The Nevada Gaming Control Board (GCB) is calling on the state’s land-based casinos to adapt e-commerce measures to make gaming more user-friendly.
On August 11, the GCB held a public workshop in Carson City to receive input on possibly changing how slots and table games accept bets in the country’s gambling capital.
At issue is the GCB’s own regulations and whether amendments should be implemented to allow casino patrons to gamble using prepaid accounts.
In accordance with Nevada Senate Bill 9 passed in 2015 that pressured the GCB to adapt such regulations, the board is considering allowing casinos to implement systems at their tables and machines that provide customers with the option to gamble with funds linked to loyalty cards.
Regulation 5 and Regulation 5A are the two guidelines in question. The former previously barred players from gambling on prepaid accounts, while the later authorized credited accounts for the state’s interactive gaming networks.
The proposed Regulation 5 includes “wagering account” information and regulatory principles overseeing how the cards would operate. The GCB dictates that a customer wishing to fund a loyalty card account would need to first personally register in the casino with photo identification.
“It would give patrons what they expect with the ability to fund gaming from sources they are increasingly more comfortable with,” GCB Chairman AG Burnett told the Las Vegas Review-Journal.
Practice Made Perfect
Opponents to electronically linked gambling accounts believe the practice will lead to higher incidences of problem gambling. But the wagering system being considered is far different from simply permitting players to gamble with their debit and credit cards.
In fact, account wagering is already being practiced in Nevada.
In addition to interactive online and mobile gaming accounts, Nevada sportsbooks presently allow bettors to create prepaid gambling cards.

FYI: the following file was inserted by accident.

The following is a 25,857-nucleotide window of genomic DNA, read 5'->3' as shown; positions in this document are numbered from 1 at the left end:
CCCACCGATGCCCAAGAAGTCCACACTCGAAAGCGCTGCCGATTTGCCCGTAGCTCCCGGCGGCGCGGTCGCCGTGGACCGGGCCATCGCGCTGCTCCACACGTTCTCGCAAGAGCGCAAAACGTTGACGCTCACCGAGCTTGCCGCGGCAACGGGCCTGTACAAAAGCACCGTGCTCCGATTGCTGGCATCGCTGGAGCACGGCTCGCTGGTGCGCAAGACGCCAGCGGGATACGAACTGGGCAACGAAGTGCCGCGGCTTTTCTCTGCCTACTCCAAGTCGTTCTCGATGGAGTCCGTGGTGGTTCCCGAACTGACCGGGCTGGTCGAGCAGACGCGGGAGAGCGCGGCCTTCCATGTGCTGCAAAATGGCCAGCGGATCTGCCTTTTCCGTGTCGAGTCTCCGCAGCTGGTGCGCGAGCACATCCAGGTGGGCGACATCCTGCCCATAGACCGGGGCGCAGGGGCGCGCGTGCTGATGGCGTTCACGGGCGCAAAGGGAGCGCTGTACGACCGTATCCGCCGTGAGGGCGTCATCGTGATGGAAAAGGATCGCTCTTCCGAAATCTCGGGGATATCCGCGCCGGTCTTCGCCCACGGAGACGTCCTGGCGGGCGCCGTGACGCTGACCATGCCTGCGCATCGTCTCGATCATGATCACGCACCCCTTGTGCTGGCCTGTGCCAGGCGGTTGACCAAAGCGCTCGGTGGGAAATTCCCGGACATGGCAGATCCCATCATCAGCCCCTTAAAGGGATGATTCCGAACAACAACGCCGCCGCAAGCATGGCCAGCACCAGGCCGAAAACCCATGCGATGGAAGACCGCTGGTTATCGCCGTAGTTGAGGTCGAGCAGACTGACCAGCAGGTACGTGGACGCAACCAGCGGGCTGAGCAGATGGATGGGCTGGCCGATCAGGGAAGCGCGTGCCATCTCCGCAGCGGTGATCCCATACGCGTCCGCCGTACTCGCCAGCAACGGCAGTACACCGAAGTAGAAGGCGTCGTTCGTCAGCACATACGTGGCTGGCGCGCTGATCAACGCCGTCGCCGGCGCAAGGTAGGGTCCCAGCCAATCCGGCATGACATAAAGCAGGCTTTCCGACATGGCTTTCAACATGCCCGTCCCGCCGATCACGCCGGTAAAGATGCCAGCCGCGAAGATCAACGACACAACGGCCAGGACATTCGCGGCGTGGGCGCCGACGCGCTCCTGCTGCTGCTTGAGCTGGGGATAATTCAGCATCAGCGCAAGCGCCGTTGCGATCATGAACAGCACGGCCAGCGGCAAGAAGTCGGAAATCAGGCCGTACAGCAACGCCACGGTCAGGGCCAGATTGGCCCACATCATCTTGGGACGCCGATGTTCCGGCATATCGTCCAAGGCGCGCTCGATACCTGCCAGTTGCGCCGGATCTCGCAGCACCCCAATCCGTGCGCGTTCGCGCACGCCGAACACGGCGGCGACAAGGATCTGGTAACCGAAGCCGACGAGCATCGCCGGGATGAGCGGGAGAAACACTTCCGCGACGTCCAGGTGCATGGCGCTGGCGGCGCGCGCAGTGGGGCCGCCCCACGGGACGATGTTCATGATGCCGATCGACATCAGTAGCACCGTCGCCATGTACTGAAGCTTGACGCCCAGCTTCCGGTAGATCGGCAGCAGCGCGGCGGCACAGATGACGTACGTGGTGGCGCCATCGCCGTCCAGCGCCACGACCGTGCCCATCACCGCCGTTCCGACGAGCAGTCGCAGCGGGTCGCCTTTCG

The state legislature believes the amendments will appeal to the technological millennial demographic and bring the Silver State’s casinos into modern times.
“The continued growth and success of the gaming industry in the State of Nevada depends on the fostering of a business and regulatory environment that promotes continued advances in the use of technology in gaming, which improves the entertainment experience, encourages innovation and supports expansion of the domestic technology sector,” Senate Bill 9 states.
Though it seems likely the GCB will soon adapt the prepaid gambling amendments, Burnett said additional time is needed before officially executing the change.
The Nevada Council on Problem Gambling lent its support of prepaid gaming accounts, though with a few conditions.
Executive Director Carol O’Hare said appropriate signage purporting the dangers of problem gaming should be prominently displayed in areas where gamblers would refund their electronic accounts. Casinos have long been forced to do just that near cages and ATMs, but O’Hare wants the GCB to take additional measures.
“It would seem that in 2016 as you adopt regulations, procedures and rules for wagering accounts . . . some reasonable effort can be made to align the new responsible gaming options to be consistent with the existing stands.”
O’Hare said she looks forward to working with the GCB on the updated regulations and drafting language to mandate such problem gambling stipulations.